“It is useful to have around 2 years of industry experience prior to the MBA program” – Interview with IIM Indore’s Professor Ranjeet Nambudiri
Our new section – From the Prof’s desk is intended to bring forth the views of the academia on MBA and business in general. We start with an interview with Prof. Ranjeet Nambudiri – faculty in the area of Organizational Behaviour and Human Resource Management at IIM Indore.
In his class, Ranjeet is unique because of his background in both, industry and academics. He has extensive man-management experience, as a former Territory Sales Manager at Hitachi Limited, and then as Senior Manager at Genpact. In between, he took a doctoral degree (FPM) in Organizational Behaviour at IIM Ahmedabad.
Post-Genpact, the academic world beckoned and he is now faculty in OB and HRM at IIM Indore, with a couple of cases published in the Richard Ivey portfolio and several international publications.
Excerpts of the Interview:
Team InsideIIM: Is work experience before an MBA an advantage in the Indian context?
Ranjeet Nambudiri (RN): – In general, it is useful to have around 2 years of industry experience prior to the MBA program, because this helps participants appreciate the nuances of businesses. Case discussions are the primary pedagogical tool in an MBA program and participants having prior work experience bring different viewpoints to the discussion thus enhancing the peer learning experience.
– In the Indian context, work experience provides a slight advantage in terms of opportunities for lateral placements. Consulting jobs are best suited for candidates with relevant prior experience; however there are very few candidates with work experience that is relevant for such sector-specific jobs.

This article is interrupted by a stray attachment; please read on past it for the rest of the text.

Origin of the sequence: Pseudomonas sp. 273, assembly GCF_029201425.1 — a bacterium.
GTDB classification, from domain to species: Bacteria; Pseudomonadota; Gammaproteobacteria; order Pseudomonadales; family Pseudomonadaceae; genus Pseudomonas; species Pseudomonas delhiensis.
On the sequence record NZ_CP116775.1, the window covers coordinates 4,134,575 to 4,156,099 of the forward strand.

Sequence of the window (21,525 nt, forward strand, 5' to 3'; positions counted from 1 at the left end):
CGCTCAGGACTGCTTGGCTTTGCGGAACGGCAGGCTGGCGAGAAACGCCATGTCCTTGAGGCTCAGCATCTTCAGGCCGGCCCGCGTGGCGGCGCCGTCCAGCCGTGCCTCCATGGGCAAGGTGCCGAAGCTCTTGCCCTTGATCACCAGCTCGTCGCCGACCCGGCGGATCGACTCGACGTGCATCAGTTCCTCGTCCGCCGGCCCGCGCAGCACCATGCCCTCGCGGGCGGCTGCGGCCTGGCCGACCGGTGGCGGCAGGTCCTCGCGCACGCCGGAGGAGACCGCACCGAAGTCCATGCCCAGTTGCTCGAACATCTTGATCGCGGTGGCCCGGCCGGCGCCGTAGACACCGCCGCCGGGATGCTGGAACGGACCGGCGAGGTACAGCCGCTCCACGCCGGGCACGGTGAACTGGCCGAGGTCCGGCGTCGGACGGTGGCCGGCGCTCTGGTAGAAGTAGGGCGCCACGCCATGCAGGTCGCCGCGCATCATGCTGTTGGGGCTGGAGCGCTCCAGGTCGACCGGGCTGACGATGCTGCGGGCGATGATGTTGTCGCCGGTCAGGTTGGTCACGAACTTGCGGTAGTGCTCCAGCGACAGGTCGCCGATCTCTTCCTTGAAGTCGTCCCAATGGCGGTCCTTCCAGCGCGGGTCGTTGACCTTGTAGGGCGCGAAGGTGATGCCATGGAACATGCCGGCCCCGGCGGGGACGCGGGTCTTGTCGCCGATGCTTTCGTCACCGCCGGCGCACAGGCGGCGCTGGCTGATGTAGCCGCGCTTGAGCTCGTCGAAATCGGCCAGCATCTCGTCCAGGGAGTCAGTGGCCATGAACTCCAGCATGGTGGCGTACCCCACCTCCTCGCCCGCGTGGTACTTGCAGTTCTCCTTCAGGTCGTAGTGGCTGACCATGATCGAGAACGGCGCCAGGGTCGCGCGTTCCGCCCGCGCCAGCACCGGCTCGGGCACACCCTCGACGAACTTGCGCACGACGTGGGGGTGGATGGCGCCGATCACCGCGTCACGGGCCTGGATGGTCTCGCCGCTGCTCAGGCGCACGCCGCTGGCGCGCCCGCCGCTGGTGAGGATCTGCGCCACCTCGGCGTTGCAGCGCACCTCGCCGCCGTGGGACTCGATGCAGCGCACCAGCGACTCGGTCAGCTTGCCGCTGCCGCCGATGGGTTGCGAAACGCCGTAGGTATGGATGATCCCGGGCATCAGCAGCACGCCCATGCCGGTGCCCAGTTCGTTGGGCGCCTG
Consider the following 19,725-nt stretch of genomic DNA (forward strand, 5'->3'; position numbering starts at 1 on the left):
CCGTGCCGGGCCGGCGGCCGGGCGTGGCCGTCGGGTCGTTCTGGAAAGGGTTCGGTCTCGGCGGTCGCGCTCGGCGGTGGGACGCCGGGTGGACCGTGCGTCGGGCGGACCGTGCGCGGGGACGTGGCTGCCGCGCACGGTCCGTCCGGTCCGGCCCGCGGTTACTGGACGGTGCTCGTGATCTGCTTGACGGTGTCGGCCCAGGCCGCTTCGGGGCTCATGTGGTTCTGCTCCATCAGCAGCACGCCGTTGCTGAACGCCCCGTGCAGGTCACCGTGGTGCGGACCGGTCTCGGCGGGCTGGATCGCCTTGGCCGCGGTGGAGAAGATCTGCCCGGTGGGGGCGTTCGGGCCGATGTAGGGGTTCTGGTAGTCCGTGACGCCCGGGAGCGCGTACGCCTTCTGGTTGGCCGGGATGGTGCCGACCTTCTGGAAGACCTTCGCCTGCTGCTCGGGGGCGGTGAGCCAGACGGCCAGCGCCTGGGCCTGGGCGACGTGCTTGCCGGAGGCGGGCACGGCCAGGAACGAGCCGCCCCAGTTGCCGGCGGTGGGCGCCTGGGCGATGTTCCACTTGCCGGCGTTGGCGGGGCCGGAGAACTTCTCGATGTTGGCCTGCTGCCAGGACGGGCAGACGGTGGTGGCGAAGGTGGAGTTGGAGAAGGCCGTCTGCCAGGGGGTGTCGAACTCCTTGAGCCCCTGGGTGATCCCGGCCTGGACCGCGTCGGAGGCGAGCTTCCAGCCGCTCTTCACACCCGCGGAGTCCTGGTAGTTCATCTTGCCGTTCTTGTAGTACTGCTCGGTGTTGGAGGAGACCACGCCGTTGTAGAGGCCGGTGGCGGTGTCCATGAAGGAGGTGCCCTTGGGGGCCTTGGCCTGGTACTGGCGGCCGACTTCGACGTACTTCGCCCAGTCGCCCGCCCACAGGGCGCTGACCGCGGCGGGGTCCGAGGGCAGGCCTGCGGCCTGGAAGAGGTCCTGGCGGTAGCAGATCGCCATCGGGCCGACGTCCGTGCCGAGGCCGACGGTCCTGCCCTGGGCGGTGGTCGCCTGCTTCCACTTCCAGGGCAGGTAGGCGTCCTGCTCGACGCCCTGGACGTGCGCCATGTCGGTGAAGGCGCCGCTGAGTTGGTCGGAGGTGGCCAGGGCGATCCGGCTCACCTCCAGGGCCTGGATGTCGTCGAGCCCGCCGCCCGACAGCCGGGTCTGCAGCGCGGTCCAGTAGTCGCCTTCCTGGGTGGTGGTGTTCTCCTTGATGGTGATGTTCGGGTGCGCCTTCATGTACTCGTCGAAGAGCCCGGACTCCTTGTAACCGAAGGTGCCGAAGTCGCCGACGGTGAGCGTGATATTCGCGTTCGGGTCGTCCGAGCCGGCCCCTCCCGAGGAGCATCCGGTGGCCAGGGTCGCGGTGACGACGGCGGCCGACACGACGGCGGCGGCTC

Team InsideIIM: You interview several MBA candidates every year. What is the most common response you get for ‘Why MBA‘ and ‘Which domain to join after MBA’? What are your views on this?
RN: At the interview stage most candidates are unclear about their medium-term goals in life. For instance, very few candidates actually conduct preliminary research on the various management functions before the interview. Ideally they should be able to understand a little bit about management functions enabling them to indicate their inclination and link their background with the chosen domain (e.g., work experience, project work at graduation etc.). Since most of the candidates have very little information about the different domains it is very optimistic to expect them to respond to domain preferences at this stage. The candidate pool is usually dominated by engineers and hence the clichéd response of wanting to augment technical skills with managerial experience is repeated by most candidates. It is pointless to ask this question in the interview.
Team InsideIIM: Do you think there is skills gap affecting the employability of MBA grads? NASSCOM had said that only 25% of engineering graduates hired are employable. Do you think a similar phenomenon is at work, even for MBAs from top B schools?
RN: I am not so sure if the proportion is that low in the case of MBAs. The MBA program is more broad-based and focuses on attitude in addition to knowledge and skills.
The issue really is about matching the expectations of the employer and candidates. Most candidates join an MBA program with the aim of getting into the consulting or banking domain but there are limited jobs in these sectors. Consulting companies have specific expectations from candidates at the business school and very few candidates match these expectations. Similarly, companies that offer specialised jobs like process consulting, change management, supply chain etc., may find very few candidates with the right skills. However, there is a much stronger fit in the case of marketing and finance jobs.
Team InsideIIM: Why do you think many MBA grads fail when it comes to applying their classroom learning at the workplace? Is is because of flawed curriculum, or is it because most students focus on grades, and very few focus on activities that teach you real-life problem-solving skills – (like organizing events, participating in case study competitions etc).